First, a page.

Philosophy-Galileo, in full Galileo Galilei (born February 15, 1564, Pisa [Italy]   —             died January 8, 1642, Arcetri, near Florence), Italian natural philosopher, astronomer, and mathematician who made fundamental contributions to the sciences of  motion

Ideas-Considered the father of modern science, Galileo Galilei made major contributions to the fields of physics, astronomy, cosmology, mathematics and philosophy.

 Discoveries-Galilie Discovered The telescope



Isaac Newton, a prominent mathematician and physicist, 

Newton had new ideas about motion,which he called his three laws of motion


 Isaac Netwon discovered the three law of motion.


John Napier

John Napier is best known as the discoverer of logarithms

John Napier of Merchiston was a Scottish landowner known as a mathematician, physicist, and astronomer. 

Napier first published his work on logarithms in 1614 under the title Mirifici logarithmorum canonis descriptio, which translates literally as A Description of the Wonderful Table of Logarithms.

Francis Bacon

Sir Francis Bacon. In 1620, around the time that people first began to look through microscopes, an English politician named Sir Francis Bacon developed a method for philosophers to use in weighing the truthfulness of knowledge.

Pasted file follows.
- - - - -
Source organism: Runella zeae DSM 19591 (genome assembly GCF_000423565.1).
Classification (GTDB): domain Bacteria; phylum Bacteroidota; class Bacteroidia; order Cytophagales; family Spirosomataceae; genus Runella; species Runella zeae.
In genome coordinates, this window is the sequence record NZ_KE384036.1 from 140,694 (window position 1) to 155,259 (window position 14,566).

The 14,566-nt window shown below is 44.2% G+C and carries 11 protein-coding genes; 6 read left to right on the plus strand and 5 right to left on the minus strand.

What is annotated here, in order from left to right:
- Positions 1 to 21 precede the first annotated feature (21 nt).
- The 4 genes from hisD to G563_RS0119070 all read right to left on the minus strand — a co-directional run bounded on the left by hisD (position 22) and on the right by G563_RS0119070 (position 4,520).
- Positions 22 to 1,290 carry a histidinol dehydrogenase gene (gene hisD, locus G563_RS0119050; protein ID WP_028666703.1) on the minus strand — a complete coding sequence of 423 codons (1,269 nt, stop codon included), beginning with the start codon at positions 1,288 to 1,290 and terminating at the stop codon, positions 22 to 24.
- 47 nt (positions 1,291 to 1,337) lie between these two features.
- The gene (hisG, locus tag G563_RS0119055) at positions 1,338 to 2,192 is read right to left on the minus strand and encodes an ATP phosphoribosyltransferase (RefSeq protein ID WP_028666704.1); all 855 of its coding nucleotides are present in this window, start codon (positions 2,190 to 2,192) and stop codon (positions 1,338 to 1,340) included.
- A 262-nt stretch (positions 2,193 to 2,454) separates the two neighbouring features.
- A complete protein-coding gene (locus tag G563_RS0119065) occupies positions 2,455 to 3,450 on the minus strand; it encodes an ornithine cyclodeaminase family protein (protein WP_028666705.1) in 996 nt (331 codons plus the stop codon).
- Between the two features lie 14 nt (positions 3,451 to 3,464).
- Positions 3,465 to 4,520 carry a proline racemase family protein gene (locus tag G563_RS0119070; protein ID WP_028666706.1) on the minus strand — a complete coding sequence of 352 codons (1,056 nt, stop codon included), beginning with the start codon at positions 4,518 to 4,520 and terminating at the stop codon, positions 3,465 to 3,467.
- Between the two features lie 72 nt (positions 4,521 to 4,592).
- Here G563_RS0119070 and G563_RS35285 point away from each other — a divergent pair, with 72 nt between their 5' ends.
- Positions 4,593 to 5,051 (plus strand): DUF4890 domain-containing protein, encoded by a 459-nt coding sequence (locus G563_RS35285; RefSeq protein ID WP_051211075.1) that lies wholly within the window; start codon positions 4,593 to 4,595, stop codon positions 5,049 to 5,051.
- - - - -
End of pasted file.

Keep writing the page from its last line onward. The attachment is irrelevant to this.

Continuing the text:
Francis Bacon, 1st Viscount St Alban, PC KC was an English philosopher, statesman, scientist, jurist, orator, and author. 

 Bacon took up Aristotelianideas, arguing for an empirical, inductive approach, known as the scientific method, which is the foundation of modern scientific inquiry.

Francis Bacon established the Baconian method to investigate natural science. 


Johannes Kepler was a German mathematician, astronomer, and astrologer. 

Johannes Kepler was a leading astronomer of the Scientific Revolution known for formulating the Laws of Planetary Motion. An astronomer, of course, is a person who studies the sun, stars, planets and other aspects of space.

While his first two laws focus on the specifics of a single planet's movement, his third is a comparison between the orbit of two planets.